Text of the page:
Is aggressive driving on the rise? New research says yes, and some research—and a unique patent—could help us to address this problem on our roads.

According to AAA Foundation for Traffic Safety’s 2019 data, nearly 80% of drivers expressed significant anger, aggression, or road rage behind the wheel at least once in the previous 30 days. Traffic fatalities didn’t slow down during the pandemic either—in fact, they sped up.

The National Highway Traffic Safety Admin., suggests 38,680 people died in motor vehicle traffic crashes in 2020, which is an estimated increase of about 7.2% compared to 2019. At the same time, vehicle miles traveled in 2020 decreased by about 430.2 billion miles or about 13.2% decrease. The big takeaway here is while our roads were less crowded, they certainly were not safer.

There is a combination of factors for this staggering development. Aggressive driving has increasingly become a major cause of concern for many road users. AAA defines it as any unsafe driving behavior, performed deliberately and with ill intention or disregard for safety. This can include speeding in heavy traffic, tailgating, cutting in front of another driver and then slowing down, running red lights, changing lands without signaling, or blocking cars attempting to pass or change lanes.

Building on this concept, road rage are extreme cases of aggressive driving including cursing and rude or obscene gestures, throwing objects, sideswiping, or forcing a driver off the road. Some of the statistics might shock you. Roughly 25% of drivers speeded up when another vehicle tried to overtake them. 55 million drivers admitted this! Another 34%—or 75 million drivers—followed a vehicle in front closely to prevent another vehicle from merging in front of them. These are just a handful of the shocking numbers.

What can be done? AAA suggests managing your behavior and managing your responses, while dealing with confrontation. Perhaps, more importantly, don’t offend, be tolerant and forgiving, and do not respond. Simply, don’t be one of those angry drivers that flips the bird to another driver. We need to send butterflies, not birds. Simply, we all need to lower the tension.

What if there is another way to manage all this road rage? What if technology could help? MIT has been doing research on this for a couple of years. Startup Affectiva developed out of the MIT Media Lab. The automotive AI (artificial intelligence) solution understands what is happening inside a vehicle. The deep learning software uses in-vehicle cameras to measure in realtime the state of the cabin, the driver, and the occupants. It can measure everything from drowsiness to aggression, to safety features.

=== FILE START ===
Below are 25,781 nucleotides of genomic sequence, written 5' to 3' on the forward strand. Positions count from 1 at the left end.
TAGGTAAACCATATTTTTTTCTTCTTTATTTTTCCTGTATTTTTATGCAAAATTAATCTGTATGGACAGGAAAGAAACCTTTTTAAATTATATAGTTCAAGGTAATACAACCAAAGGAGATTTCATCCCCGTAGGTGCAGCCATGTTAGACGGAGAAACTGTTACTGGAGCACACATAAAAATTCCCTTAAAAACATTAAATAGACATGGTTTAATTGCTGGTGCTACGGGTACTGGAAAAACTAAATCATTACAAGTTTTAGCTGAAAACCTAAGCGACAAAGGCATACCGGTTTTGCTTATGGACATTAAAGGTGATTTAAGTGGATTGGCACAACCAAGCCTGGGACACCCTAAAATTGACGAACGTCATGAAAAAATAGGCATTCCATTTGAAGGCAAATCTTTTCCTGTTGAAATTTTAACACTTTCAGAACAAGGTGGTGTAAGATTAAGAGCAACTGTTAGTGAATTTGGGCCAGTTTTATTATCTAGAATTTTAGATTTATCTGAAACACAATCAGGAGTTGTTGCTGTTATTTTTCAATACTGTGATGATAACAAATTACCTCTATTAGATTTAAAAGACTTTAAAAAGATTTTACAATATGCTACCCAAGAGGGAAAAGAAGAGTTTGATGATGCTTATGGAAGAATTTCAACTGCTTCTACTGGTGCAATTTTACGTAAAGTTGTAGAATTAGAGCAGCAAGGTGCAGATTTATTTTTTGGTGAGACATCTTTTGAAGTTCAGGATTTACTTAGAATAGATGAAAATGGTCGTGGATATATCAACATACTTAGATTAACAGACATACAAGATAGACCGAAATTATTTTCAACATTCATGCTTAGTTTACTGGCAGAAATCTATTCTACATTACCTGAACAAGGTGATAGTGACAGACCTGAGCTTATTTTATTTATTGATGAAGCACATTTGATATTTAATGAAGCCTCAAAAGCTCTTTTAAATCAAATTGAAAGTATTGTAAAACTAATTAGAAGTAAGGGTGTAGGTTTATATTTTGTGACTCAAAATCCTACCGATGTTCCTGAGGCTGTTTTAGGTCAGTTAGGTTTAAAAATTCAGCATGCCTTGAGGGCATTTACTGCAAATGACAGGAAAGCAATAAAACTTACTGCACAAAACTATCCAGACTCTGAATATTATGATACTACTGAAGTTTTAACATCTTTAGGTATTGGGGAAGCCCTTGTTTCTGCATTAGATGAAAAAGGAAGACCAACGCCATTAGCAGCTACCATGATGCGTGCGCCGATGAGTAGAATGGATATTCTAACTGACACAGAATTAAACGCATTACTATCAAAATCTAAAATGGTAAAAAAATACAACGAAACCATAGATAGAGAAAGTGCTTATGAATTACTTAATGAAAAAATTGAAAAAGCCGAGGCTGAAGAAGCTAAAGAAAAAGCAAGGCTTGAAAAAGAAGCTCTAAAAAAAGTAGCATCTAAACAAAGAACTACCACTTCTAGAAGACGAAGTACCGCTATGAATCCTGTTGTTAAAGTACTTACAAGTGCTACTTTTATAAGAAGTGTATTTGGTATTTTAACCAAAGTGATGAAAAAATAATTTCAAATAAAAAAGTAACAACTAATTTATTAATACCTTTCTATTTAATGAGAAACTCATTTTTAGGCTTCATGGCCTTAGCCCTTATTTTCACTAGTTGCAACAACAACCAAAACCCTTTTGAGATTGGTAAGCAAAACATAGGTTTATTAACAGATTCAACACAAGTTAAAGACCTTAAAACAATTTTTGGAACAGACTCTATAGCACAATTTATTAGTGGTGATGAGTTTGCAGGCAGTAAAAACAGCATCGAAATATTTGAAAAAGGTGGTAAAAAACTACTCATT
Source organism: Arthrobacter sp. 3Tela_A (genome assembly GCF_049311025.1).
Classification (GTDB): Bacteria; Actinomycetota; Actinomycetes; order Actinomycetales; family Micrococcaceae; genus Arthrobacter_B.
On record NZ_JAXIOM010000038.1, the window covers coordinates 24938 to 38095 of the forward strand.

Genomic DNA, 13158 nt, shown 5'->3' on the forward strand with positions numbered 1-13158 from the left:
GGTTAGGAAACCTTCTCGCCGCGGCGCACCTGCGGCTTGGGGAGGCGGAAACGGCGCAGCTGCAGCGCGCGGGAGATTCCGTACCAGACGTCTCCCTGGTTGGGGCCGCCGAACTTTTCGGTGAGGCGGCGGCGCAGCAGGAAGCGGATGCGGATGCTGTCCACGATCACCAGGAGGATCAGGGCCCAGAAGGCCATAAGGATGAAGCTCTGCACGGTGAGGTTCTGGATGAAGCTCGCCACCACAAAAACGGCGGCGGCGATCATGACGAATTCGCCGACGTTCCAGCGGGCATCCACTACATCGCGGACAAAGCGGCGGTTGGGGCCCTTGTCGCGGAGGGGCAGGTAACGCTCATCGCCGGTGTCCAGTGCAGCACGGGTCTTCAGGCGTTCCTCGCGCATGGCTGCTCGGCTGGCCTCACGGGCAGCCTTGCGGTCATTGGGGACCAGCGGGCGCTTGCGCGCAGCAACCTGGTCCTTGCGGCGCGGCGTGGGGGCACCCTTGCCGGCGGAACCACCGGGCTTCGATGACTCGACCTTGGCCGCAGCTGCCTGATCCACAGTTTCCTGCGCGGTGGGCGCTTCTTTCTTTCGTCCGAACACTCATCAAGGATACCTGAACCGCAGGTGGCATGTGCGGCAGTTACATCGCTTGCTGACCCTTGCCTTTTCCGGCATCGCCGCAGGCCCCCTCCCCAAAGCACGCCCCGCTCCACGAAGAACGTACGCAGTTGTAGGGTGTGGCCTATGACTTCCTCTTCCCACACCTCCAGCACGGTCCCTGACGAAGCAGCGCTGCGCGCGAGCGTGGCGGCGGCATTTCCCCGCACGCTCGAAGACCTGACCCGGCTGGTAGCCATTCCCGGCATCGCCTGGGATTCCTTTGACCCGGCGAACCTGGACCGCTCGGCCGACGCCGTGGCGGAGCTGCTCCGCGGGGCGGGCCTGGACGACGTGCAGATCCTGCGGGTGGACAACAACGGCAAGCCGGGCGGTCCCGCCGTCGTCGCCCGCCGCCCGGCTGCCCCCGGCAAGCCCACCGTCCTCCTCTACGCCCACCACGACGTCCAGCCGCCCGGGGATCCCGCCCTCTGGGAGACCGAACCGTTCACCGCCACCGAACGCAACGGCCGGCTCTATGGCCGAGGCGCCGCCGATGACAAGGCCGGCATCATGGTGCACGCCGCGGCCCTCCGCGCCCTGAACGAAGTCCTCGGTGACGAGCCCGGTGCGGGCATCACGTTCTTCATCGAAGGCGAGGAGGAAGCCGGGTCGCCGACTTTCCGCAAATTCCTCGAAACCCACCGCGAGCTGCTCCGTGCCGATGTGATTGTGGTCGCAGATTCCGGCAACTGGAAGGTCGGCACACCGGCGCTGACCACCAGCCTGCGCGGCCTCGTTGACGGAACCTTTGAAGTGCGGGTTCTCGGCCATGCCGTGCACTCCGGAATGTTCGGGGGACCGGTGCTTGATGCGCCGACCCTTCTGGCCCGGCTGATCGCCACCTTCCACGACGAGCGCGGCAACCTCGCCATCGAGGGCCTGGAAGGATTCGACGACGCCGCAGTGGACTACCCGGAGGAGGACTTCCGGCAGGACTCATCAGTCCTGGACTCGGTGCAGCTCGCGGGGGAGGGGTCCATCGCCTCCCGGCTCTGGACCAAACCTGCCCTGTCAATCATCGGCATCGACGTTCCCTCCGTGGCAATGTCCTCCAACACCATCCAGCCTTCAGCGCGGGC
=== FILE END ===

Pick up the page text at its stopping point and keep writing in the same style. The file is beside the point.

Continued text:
This is all a great step in the right direction. I applaud all these measures to help us be better when we are behind the wheel. Again, I think it’s about being more considerate to everyone. Sadly, it’s now almost three decades and we are having the same discussion about road rage for which I lost a cousin. Much like distracted driving, we still are talking about the same issues, but the good news is that we are working to use technology to help us all be better citizens when it matters most.

Other universities are also looking into this. A recent patent application has proposed a system for identifying aggressive driving behavior for a driver of a vehicle, which includes an edge computing device that can acquire spatial-temporal data for the vehicle from one or more sensors that are part of traffic infrastructure. The patent was filed at the U.S. Patent and Trademark Office on 29th April 2021 on behalf of the Board Of Regents of the University of Michigan, and the Denso Corp., a Japanese automotive components manufacturer owned by Toyota.

The first edge computing device includes a processor and instructions executable by the processor that execute deep learning methods on the data from the sensors to cluster the data as a driving score. A trained model is applied to the driving score to determine an aggressive driving behavior risk level, and the first edge computing device is configured to predict the aggressive driving behavior based on the aggressive driving behavior risk level.

Time will tell the impact such technology will have on our roads. One thing is for sure: the opportunities to reduce aggressive driving behaviors could potentially save lives—and that is something worth innovating for.

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